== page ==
Kick Off Hispanic Heritage Month with Education Twitter Chat:
ETHNIC STUDIES in Our Schools
by Melanie Mendez-Gonzales
In some school districts across the country, a debate on ethnic studies in high school is happening.
What is ethnic studies? It is the critical and interdisciplinary study of race, ethnicity, and indigeneity with a focus on the experiences and perspectives of people of color within and beyond the United States.
Advocates for ethnic studies believe that it will support academic success and bring an understanding between races. Opponents argue that ethnic studies are anti-American and teach divisiveness.
According to the National Education Agency, research finds that the overwhelming dominance of Euro-American perspectives leads many students to disengage from academic learning. In fact, a recent Stanford study shows the opposite effect that an ethnic studies course had on, particularly Hispanic male, students. Students in the study who took ethnic studies classes in a pilot program in San Francisco high schools increased attendance rates, improved their grades and even increased the number of earned course credits for graduation.
These courses allow students to connect to their own culture and see their home life inside their classrooms. That has a powerful impact. Some argue that ethnic studies could have a powerful impact on white students, too.
“Similar to students of color, white students have been miseducated about the roles of both whites and people of color throughout history,” Siobhan King Brooks, an assistant professor of African American studies at Cal State Fullerton said, and culturally relevant lessons allow white children to “not only learn about people of color, but also white people’s roles as oppressors and activists fighting for racial change. This is very important because often whites feel there is nothing [they] can do to change racism.” (The Ongoing Battle Over Ethnic Studies, The Atlantic)
Ethnic studies were born out of both educators’ and students’ desires to counterbalance inaccuracies and predominance of the Euro-American perspective found in U.S. schools’ curricula. However, the most recent rise of ethnic studies came out of the 2010 ban of a Mexican-American studies course in the Tucson United School District and the Arizona H.B. 2281. Mexican American studies has spread to high schools at a rate no one could have imagined before Arizona banned the class in 2010.*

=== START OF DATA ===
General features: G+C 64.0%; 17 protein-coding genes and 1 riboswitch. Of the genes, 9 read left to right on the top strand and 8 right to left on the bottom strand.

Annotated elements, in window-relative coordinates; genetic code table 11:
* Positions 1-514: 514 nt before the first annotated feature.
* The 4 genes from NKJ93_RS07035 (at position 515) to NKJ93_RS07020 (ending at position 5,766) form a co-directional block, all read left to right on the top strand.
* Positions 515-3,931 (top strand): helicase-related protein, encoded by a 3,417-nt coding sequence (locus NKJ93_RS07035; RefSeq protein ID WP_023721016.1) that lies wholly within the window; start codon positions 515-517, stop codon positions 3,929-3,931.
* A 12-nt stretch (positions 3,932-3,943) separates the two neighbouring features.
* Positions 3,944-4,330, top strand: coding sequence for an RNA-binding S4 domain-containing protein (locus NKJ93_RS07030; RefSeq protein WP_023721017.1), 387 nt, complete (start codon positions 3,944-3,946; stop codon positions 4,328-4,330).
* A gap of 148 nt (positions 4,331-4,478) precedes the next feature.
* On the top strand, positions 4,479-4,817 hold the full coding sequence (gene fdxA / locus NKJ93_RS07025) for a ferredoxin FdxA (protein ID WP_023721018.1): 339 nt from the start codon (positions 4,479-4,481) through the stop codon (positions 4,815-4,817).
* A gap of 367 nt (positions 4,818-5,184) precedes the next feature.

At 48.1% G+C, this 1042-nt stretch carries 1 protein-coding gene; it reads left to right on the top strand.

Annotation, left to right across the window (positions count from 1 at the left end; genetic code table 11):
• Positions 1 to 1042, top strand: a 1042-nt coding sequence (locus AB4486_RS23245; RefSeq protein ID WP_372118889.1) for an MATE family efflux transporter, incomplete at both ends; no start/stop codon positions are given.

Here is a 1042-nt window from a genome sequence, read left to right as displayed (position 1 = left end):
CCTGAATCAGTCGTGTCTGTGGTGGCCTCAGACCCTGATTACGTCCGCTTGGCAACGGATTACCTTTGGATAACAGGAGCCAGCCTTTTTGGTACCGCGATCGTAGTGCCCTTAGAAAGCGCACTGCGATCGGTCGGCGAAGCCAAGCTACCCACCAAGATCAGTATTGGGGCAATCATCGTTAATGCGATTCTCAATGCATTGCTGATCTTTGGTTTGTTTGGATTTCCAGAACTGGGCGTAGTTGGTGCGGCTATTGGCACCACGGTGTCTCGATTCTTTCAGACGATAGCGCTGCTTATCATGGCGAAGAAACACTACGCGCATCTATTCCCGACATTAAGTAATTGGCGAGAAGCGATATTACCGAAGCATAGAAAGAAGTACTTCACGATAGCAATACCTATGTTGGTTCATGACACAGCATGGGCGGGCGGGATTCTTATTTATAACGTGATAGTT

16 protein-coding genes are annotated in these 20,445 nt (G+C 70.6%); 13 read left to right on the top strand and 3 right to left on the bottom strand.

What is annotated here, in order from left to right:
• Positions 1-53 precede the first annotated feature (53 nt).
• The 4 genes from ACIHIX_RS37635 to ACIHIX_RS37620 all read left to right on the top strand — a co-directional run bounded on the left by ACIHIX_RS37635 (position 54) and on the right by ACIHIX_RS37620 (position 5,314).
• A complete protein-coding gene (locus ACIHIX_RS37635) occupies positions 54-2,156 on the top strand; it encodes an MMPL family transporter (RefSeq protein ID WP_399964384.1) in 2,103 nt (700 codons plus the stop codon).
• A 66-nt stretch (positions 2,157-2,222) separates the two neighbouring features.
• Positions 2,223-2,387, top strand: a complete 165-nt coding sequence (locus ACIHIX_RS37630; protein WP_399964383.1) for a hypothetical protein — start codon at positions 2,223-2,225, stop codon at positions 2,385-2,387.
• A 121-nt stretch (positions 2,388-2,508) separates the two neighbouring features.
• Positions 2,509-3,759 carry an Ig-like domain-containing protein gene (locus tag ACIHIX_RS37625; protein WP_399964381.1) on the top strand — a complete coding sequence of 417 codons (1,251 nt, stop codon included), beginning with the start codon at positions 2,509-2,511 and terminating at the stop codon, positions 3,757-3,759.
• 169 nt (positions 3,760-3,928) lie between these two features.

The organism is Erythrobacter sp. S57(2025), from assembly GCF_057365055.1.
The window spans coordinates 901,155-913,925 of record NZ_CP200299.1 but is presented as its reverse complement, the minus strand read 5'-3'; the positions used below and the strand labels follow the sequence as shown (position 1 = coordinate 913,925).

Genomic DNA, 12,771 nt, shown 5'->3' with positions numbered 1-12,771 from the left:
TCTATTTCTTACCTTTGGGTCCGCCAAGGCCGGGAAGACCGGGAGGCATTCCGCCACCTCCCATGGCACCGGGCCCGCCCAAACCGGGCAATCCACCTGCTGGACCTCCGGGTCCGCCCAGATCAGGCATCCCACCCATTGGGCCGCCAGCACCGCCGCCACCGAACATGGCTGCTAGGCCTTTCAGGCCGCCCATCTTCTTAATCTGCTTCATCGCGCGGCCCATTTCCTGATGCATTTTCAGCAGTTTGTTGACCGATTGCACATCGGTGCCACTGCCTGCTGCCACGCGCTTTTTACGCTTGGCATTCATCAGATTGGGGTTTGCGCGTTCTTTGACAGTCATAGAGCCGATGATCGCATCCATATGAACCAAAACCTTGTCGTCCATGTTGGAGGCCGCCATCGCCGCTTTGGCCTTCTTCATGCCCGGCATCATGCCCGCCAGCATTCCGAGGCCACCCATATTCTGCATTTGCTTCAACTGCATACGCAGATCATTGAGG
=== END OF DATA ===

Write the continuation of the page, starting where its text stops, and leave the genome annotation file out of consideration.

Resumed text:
Five California school districts, for example, has since made an ethnic-studies class a requirement, and 11 others offer it as an elective. Currently, California AB-2016, which would require the Instructional Quality Commission to develop, and for the state board to adopt, a model curriculum in ethnic studies for all districts to offer a course of study in ethnic studies, is sitting on Gov. Jerry Brown’s desk.
Albuquerque Public Schools will launch a new ethnic studies program for all 13 of its high schools beginning August 2017.
In Texas, there’s a different debate.
“The ban of Mexican American studies in Arizona opened our eyes to the discrimination,” Tony Diaz, El Librotraficante, says, “and how important it is to embrace our history and culture. We realized there was nothing to ban in Texas, so we needed to start one.”
Diaz and others began to demand that the Texas State Board of Education make Mexican-American studies a requirement in Texas schools. The result was an agreement from the SBOE to call for textbook proposals for the Mexican-American curricula that would be put in place in 2017 and until then, allow schools who wished to teach MexicanAmerican studies, to do so but without direction from the SBOE. Some Texas teachers have begun to implement Mexican-American studies in their classrooms.
The one textbook “Mexican American Heritage’ that was submitted for review has come under fire for what some have called ‘deeply flawed and a deeply offensive textbook’ that is filled with stereotypes. Protestors, including Diaz, will be in Austin, Texas to testify against the textbook at the SBOE hearing on Tuesday, September 13. A final vote on adoption is scheduled for November.
These are just some of the discussions happening today about ethnic studies courses in our schools.
Join our Twitter chat as we discuss more about ethnic studies in K – 12 education this Thursday, September 15. It is the beginning of Hispanic Heritage Month. Let’s have a real chat about what are Latino students are learning about their own heritage in schools.
LATISM Education Twitter Chat with Special Guest Tony Diaz
Thursday, September 15, 2016
9 p.m. EST – 10 p.m. EST
Hashtags to follow: #LATISM #LATISMedu
Special Guest: @Librotraficante
Tony Diaz, El Librotraficante, founded Nuestra Palabra: Latino Writers Having Their Say in 1998. He is the leader of the Librotraficantes-champions of Freedom of Speech, Intellectual Freedom, and Performance Protest. He holds a Master of Fine Arts in Creative Writing, a black belt in Tae Kwon Do, and wrote the award winning novel THE AZTEC LOVE GOD. He also hosts the Nuestra Palabra Radio Program on 90.1 FM KPFT Houston, Texas.
He was recently named the Director of Intercultural Initiatives at Lone Star College-NH and will be starting their Mexican American Studies Program. Learn more about Tony Diaz at tonydiaz.net
NEA, The Academic and Social Value of Ethnic Studies: A Research Review http://www.nea.org/assets/docs/NBI-2010-3-value-of-ethnic-studies.pdf